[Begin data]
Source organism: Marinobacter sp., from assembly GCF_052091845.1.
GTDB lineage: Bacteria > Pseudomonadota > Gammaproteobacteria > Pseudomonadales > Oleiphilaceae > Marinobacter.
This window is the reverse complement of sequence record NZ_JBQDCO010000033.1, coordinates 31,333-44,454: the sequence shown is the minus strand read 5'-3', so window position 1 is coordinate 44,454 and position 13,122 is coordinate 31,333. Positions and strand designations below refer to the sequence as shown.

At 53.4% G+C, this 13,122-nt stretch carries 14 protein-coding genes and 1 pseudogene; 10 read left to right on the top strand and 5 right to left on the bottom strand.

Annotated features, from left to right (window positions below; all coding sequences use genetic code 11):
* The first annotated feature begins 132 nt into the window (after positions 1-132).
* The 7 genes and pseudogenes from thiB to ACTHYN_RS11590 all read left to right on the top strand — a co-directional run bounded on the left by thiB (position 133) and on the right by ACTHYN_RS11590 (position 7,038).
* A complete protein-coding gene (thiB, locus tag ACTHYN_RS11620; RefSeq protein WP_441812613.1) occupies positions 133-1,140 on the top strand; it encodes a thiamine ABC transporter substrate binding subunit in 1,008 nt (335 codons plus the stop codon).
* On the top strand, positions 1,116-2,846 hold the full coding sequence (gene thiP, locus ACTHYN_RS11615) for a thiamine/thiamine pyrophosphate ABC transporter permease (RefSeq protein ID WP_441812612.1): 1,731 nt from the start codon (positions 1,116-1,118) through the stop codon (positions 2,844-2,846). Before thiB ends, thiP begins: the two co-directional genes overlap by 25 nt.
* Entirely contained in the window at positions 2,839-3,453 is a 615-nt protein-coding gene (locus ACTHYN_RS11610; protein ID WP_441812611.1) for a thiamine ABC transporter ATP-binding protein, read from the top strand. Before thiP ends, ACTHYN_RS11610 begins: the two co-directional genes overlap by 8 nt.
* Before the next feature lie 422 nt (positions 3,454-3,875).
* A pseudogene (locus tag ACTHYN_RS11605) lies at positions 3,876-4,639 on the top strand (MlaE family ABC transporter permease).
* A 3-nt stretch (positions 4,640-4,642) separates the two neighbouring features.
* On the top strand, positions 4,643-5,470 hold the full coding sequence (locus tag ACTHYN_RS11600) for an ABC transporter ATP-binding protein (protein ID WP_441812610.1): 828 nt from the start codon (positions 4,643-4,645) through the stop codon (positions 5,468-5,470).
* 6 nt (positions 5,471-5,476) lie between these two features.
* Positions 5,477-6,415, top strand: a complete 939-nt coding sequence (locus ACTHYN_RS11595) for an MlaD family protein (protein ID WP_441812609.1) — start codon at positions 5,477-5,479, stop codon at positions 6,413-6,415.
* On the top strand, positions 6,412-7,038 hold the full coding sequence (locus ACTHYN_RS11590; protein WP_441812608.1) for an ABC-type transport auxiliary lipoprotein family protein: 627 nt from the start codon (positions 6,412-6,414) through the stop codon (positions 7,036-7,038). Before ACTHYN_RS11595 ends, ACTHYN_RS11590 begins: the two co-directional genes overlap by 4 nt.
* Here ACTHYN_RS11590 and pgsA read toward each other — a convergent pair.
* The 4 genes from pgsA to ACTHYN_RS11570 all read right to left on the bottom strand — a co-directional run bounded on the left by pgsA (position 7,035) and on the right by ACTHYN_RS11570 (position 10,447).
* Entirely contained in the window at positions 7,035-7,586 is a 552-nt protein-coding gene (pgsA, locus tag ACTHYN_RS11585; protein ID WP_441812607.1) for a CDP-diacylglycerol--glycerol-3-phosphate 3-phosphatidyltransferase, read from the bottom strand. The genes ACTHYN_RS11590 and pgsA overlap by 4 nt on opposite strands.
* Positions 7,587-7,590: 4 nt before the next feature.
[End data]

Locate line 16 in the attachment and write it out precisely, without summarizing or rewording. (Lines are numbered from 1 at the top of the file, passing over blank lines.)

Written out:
* Positions 5,477-6,415, top strand: a complete 939-nt coding sequence (locus ACTHYN_RS11595) for an MlaD family protein (protein ID WP_441812609.1) — start codon at positions 5,477-5,479, stop codon at positions 6,413-6,415.